Small stop on higher ground while crossing the salt lake.

All went well for tenths of kilometres until Norbert decided to take a small shortcut through untouched mud to get out of the lake to an embankment road. He slipped and fell in the mud. As did KTMax trying not to run him over, twisting his knee in the process. The rest of the group came to a sliding halt and managed to get the bikes out of the mud patch only by pushing alongside and gassing the bikes at the same time.

Hard earned lunch.

After the lunch stop we visited the prop village erected for the Star Wars movie. In order to get there you must ride a winding stony washboard road for about 20 kilometres. Norbert buggered off into the distance at a blistering pace in speedway style. Only KTMax made an effort to follow but the rest soon decided to make it there at their own pace.

High tech and fine grained sand. Can't last.

Obligatory pose. Need to have proof we've actually been there.

After the visit we found our way back to tarmac eventually and sprayed off the bikes at a gas station. The rest of the route would be on tarmac, riding over the dam erected through the lake.

What's he pointing at?

Big Skies.

The dam through the salt lake.

We made a stop for coffee and tea on the dam at which point Hannes our doctor realised he had left his rucksack at the gas station where we cleaned the bikes. The rucksack contained his medical kit so he and Norbert decided to ride back in an effort to retrieve it. The rest waited.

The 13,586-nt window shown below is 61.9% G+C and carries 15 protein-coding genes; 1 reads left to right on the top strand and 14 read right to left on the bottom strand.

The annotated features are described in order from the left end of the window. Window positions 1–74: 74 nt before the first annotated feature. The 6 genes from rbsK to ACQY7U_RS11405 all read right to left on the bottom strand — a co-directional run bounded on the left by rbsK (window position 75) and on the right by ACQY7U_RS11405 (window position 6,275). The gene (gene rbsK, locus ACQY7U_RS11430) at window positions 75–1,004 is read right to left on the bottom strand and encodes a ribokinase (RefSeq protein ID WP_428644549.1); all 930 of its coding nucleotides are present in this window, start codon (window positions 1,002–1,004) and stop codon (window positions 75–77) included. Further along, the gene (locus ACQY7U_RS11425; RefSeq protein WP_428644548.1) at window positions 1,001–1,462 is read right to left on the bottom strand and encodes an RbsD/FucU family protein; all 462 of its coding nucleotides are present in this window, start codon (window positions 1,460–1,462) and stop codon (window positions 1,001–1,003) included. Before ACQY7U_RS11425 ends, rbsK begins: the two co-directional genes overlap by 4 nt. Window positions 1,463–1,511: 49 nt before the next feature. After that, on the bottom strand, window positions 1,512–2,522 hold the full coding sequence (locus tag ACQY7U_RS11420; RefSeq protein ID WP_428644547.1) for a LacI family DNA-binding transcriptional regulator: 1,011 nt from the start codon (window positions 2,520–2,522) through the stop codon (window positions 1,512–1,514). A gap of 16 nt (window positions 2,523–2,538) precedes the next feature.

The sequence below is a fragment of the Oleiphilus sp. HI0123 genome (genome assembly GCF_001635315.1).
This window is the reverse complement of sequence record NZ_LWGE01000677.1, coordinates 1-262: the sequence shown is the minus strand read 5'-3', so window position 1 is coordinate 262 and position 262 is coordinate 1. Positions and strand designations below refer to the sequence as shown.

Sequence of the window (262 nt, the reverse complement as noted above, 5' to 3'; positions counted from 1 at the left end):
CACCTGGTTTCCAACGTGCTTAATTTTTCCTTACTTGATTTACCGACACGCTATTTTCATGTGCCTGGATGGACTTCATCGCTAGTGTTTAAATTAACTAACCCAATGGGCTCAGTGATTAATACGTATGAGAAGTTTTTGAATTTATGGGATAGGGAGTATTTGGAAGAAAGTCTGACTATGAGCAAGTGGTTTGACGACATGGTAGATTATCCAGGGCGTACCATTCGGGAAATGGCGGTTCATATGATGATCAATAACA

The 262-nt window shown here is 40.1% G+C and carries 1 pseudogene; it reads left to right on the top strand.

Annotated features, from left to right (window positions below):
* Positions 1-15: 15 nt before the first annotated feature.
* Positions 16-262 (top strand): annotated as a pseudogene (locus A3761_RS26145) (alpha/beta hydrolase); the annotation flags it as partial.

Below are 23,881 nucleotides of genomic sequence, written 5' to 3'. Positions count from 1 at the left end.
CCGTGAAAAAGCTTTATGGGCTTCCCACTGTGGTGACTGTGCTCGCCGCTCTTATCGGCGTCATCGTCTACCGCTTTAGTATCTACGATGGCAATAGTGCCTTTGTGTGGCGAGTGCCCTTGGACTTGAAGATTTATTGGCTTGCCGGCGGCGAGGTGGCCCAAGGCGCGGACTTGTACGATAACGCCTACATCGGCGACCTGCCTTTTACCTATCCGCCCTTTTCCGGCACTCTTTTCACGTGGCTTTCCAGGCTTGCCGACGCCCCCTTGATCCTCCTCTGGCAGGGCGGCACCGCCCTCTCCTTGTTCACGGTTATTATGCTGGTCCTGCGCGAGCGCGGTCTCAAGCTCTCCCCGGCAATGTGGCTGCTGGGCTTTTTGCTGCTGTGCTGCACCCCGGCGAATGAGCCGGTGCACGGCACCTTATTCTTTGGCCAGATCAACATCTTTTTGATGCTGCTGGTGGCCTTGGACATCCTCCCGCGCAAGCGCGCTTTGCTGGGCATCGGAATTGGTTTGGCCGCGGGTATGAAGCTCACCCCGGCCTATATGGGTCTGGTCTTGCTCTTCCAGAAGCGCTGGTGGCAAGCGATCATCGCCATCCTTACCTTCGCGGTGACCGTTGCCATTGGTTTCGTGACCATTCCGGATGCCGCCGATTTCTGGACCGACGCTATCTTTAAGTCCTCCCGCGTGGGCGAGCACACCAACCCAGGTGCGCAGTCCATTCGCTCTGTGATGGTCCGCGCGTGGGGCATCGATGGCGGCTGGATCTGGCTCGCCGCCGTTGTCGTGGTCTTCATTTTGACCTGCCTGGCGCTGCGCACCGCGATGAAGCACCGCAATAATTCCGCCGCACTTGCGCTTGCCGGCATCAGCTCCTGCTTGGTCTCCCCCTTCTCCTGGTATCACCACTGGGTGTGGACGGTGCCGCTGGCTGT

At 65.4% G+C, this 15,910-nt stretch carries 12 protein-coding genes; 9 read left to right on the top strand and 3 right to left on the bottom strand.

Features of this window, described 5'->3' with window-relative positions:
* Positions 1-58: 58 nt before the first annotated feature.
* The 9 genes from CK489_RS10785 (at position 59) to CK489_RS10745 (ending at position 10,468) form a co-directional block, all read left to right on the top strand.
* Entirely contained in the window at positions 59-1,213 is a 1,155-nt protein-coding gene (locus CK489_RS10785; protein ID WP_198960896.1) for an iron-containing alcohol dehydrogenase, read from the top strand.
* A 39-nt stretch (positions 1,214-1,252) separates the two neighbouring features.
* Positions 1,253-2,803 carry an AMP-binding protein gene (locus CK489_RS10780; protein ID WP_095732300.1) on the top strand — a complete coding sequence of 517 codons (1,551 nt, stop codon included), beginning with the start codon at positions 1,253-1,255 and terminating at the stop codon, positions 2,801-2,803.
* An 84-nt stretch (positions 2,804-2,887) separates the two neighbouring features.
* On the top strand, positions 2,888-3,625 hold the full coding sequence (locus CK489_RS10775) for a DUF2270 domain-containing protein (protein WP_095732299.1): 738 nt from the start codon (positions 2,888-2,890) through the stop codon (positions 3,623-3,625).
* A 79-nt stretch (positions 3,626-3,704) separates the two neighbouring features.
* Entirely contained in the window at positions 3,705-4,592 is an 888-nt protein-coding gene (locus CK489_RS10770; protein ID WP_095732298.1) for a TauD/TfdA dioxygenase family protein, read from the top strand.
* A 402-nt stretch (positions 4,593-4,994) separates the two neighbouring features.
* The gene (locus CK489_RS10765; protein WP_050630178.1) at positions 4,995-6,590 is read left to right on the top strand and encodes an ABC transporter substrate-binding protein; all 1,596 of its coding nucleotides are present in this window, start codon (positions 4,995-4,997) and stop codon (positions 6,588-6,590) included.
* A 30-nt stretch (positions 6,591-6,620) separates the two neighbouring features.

Killing time by taking pictures of each other.

Loosing daylight.

Fortunately the rucksack was retrieved but it was getting late and losing this much time meant we had to ride the remaining part of the stretch back to the hotel (about 100 kilometres or so) in Douz mostly in the dark. In order to take advantage as much as possible of the remaining daylight we set off full throttle with our tinted visors.

I was a bit apprehensive about riding at night in Africa because I have had some earlier experience with it. People tend to start walking on the roads in the evening and there isn't always that much light to see them. Locals tend to blend in with the dark…

And riding on a bike with enduro lights doesn't help much. In addition, Tunisian youths tend to get exited when they see bikers coming up and they walk towards you on the road. Oh, and lets not forget the habits of local drivers to either use as much light as possible or no light at all. In any case all of the above mentioned kept our adrenalin flowing and our senses sharp. Which added to the night riding experience because when you pass through villages in the evening you notice all kinds of scents like gasoline fumes, burning wood, food, herbs and spices, people, cattle and shit.

After a speedy ride we all arrived at the hotel in one piece but were pretty battered.

Day four :GPS Training

After the strenuous ride of yesterday a more relaxed schedule was planned for today. We started with a GPS instruction at the poolside.

Attention Class!

Klaus handing out a GPS. People looking at a map of the area.

Yeah yeah, this GPS stuff is all very nice but how do you get into the game menu?

After having us getting familiar with the workings of the GPS a test ride was set up where you were supposed to find a waypoint, and a tour guide, some 8 kilometres in the sandbox behind the hotel.